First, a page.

Frequently Asked Questions
I’m confused. What is the BSA’s membership policy?
The policy change that took effect on January 1 of 2014 means that no youth member (under 18 years old) of any BSA program can be expelled simply for being gay, lesbian, or bisexual. Additionally, the policy change that took effect on July 27 of 2015 means no adult member of any BSA program above the unit level (e.g. district, council, national) can be expelled simply for being gay, lesbian, or bisexual. However, units chartered by faith-based organizations can still deny someone membership in that unit because of their sexual orientation. Units chartered to secular organizations, however, must consider adult applications without regard to sexual orientation.
To report violations of the BSA’s policies, please follow the instructions in this document.
Should I enroll my child in BSA?
Absolutely! All of us can point to Scouting as instrumental in shaping who we are. Scouting combines leadership, survival, and teamwork with basic skills such as time-management, first aid, and planning. The discipline and dedication they learn along the way will undoubtedly make their Scouting experience one that develops them as youth and guides them throughout life. It is Scouts for Equality’s position that although the BSA’s membership standards allow for individual faith-based units to remain discriminatory, the greatest obstacle to equality has already been achieved (ending the blanket ban). Now, it’s up to all of us to get involved in Scouting to help ensure that the pro-equality voice within Scouting is heard. This alone is the best way to pave the path towards an even more inclusive and brighter future for the BSA. Scouting is a rewarding program–we encourage you to enroll your child in the BSA and to lead by example.
As a gay youth, Scouting is my life. What can I do if I’m in a unit chartered by a faith-based organization, and I know they’re going to kick me out of the unit when I turn 18?
As a young adult who has been through the Scouting program, you are uniquely qualified to help other youth on their journey. You are both knowledgeable about the program and likely much more able than older parent leaders to relate to other youth because of your age and experiences. You can certainly ask your unit committee to allow you to register as an adult, but be prepared for them to say no. Prior to this, you should have already begun researching other ways to stay involved in Scouting – whether that’s by registering as an adult leader with another unit, remaining involved in the OA or a Venturing Crew / Sea Scout Ship, or volunteering at the district or council level.
If your Scouting family asks you to leave or you are uncomfortable remaining active due to the unit’s ban on gay adults, then make sure people know why you can no longer assist that unit in Scout activities. As a youth, you helped make the program what it is, and that ability does not go away simply because you are considered an adult.
We want to start a new BSA unit. What should we do?
Whether you are looking to start a Cub Scout Pack, Boy Scout Troop, or any of the other available options, there are some similar starting points. Some of the things you’ll need to get started are a sponsor (a religious group, civic association, or group of parents), a meeting place, and some members. With these in place, your district’s new-unit commissioner can work with you to establish your new unit. A trove of resources on this process can be found on the BSA’s website and the application can be found here. If you’re starting a new unit, please contact us at email@example.com so that we can put you in touch with your local SFE Chapter. We also have staff and volunteers that would love to help you get the unit organized. Email us to let us know what you’re thinking, and we’ll help in any way we can.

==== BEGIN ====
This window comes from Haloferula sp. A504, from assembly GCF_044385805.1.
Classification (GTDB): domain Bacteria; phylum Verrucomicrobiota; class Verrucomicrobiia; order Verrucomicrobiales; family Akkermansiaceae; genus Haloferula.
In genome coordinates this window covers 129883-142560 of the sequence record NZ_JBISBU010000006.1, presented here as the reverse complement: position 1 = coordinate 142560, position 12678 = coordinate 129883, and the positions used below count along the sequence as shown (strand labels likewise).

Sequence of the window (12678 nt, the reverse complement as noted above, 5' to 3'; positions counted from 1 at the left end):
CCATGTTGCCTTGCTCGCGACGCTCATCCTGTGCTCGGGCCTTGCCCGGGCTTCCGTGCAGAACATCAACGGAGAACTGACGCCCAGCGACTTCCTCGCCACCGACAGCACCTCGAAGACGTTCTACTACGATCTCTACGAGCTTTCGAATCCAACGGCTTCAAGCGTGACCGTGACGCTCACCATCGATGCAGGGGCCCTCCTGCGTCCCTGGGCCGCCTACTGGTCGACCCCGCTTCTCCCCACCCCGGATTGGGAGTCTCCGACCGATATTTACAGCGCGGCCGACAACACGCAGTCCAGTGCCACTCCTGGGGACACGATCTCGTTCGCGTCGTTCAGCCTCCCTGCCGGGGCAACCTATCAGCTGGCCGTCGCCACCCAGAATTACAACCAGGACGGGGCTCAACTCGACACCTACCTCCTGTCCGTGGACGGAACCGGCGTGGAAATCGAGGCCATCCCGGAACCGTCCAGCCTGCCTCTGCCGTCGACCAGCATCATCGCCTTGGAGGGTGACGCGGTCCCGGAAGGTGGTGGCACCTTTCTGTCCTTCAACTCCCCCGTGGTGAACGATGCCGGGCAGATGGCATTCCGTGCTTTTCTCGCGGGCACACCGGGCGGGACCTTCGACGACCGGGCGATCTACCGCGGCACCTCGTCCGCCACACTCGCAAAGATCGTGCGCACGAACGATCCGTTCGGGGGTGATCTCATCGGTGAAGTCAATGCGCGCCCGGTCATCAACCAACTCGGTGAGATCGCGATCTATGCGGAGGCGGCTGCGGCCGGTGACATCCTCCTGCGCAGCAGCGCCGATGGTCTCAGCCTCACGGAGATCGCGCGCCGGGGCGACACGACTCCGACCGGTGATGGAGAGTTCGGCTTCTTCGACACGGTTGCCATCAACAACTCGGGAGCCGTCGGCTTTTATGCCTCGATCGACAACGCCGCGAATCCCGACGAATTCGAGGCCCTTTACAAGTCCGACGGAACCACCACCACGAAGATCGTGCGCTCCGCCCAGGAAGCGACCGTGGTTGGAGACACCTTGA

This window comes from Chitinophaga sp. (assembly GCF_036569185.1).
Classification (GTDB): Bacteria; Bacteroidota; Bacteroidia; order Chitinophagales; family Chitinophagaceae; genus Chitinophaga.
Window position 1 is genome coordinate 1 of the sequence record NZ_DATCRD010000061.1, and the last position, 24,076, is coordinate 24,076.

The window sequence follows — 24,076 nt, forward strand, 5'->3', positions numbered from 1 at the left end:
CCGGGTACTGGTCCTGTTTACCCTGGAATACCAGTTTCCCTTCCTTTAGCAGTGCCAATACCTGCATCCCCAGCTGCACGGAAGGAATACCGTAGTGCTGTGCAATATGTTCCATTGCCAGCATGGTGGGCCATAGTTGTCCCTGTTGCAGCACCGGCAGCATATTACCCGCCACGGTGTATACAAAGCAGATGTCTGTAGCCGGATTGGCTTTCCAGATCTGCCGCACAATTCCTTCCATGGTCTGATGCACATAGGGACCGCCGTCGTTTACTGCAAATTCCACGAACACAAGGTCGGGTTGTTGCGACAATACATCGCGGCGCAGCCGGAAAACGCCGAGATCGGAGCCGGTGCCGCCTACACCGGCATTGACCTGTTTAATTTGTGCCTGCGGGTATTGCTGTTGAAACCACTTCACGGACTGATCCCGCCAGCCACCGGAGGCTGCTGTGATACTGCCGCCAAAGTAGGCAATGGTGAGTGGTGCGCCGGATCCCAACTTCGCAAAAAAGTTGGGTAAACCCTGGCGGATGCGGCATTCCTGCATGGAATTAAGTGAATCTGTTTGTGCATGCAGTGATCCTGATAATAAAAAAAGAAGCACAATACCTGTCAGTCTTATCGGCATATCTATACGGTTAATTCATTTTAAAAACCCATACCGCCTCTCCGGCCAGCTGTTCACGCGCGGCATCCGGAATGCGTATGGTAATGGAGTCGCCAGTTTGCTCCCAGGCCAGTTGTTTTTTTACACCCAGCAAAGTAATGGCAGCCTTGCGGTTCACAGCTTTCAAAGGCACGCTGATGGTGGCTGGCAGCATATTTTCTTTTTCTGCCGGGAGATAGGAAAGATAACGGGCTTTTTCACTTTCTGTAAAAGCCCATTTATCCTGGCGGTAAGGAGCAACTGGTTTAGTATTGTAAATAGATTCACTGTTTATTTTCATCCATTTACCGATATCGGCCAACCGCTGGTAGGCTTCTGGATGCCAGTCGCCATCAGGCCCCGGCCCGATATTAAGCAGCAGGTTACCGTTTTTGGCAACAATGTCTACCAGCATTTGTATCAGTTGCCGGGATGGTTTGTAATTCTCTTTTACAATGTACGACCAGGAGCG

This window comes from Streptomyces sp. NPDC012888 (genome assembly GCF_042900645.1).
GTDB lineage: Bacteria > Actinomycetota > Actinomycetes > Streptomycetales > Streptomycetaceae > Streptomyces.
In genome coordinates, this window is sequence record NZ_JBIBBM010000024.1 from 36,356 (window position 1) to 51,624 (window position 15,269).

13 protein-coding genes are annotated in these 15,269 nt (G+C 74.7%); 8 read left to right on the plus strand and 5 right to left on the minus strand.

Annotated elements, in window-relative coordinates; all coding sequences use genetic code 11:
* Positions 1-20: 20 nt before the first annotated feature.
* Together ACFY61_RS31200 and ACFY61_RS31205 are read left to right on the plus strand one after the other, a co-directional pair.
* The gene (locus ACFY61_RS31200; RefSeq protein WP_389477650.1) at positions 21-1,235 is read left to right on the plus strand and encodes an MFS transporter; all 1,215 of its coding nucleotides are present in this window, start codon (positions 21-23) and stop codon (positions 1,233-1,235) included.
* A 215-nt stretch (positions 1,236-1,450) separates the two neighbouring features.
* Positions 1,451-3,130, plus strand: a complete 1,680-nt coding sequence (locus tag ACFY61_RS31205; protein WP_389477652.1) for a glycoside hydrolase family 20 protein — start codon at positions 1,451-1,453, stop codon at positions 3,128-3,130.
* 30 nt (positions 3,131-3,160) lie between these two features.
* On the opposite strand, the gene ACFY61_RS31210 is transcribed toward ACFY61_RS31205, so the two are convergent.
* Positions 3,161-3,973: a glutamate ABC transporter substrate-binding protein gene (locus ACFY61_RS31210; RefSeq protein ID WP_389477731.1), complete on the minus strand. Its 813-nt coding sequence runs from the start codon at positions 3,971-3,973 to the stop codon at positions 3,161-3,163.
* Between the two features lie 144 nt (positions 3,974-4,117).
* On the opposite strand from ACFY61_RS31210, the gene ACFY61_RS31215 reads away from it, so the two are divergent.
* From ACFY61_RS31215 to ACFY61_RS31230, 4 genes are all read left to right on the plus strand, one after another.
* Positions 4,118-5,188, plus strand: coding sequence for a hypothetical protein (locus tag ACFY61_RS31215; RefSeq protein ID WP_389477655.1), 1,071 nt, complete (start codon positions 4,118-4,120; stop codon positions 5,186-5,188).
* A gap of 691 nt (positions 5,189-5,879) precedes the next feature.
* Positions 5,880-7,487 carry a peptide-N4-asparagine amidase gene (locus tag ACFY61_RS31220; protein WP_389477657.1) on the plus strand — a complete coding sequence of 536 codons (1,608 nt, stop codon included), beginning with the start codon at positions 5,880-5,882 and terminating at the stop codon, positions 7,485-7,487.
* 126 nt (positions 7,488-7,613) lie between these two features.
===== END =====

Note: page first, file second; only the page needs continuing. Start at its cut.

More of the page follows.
My Pack/Troop/Crew wants to show their support for everyone in Scouting. How can we help?
You can show your support to other Scouters by wearing the Inclusive Scouting Award as a symbol of your commitment to diversity and equality in Scouting.
Our Sponsor (Chartering Organization or CO) has told us that they will no longer host a BSA unit. What can we do?
While some COs have decided to sever ties with their BSA units, many other groups have been eager to host these units. You can often find support from a local religious center or civic group that has a meeting space, or you can merge with an existing unit in your area. If you have any difficulties navigating this transition, please contact us and we’d be happy to help.
As a Scout/Scouter/Volunteer, how can I continue to support pushing for more inclusion while recognizing the right of the BSA as a private organization to set its own policy?
The personal view on whether the BSA should open its doors to all is not quite the same as the view of a Scout that the BSA should change its policies. The policy change on youth was voted on by adult Scouts representing every BSA Council, and was therefore a change that represented the wishes of the BSA as a member-led organization. The policy change on adults was voted on by the National Executive Board, which is a group of adult volunteers from all over the country. Remember that as a member of the organization, you have the opportunity and obligation to help determine where this organization will go in the future.